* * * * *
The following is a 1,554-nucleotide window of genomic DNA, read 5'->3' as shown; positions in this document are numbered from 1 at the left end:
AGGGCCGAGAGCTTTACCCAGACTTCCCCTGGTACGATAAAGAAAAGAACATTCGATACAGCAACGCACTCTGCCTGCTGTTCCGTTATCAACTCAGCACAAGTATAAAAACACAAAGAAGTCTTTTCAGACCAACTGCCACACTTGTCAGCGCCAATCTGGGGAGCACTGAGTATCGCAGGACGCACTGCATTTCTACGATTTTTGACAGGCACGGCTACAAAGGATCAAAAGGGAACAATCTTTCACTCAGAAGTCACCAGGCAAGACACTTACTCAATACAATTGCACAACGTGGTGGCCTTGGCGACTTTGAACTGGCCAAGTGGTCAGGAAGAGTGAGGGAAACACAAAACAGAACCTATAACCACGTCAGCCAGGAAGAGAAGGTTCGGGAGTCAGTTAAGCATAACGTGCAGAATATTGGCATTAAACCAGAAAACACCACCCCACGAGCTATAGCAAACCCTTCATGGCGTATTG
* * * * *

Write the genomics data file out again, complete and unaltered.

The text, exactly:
The following is a 1,554-nucleotide window of genomic DNA, read 5'->3' as shown; positions in this document are numbered from 1 at the left end:
AGGGCCGAGAGCTTTACCCAGACTTCCCCTGGTACGATAAAGAAAAGAACATTCGATACAGCAACGCACTCTGCCTGCTGTTCCGTTATCAACTCAGCACAAGTATAAAAACACAAAGAAGTCTTTTCAGACCAACTGCCACACTTGTCAGCGCCAATCTGGGGAGCACTGAGTATCGCAGGACGCACTGCATTTCTACGATTTTTGACAGGCACGGCTACAAAGGATCAAAAGGGAACAATCTTTCACTCAGAAGTCACCAGGCAAGACACTTACTCAATACAATTGCACAACGTGGTGGCCTTGGCGACTTTGAACTGGCCAAGTGGTCAGGAAGAGTGAGGGAAACACAAAACAGAACCTATAACCACGTCAGCCAGGAAGAGAAGGTTCGGGAGTCAGTTAAGCATAACGTGCAGAATATTGGCATTAAACCAGAAAACACCACCCCACGAGCTATAGCAAACCCTTCATGGCGTATTG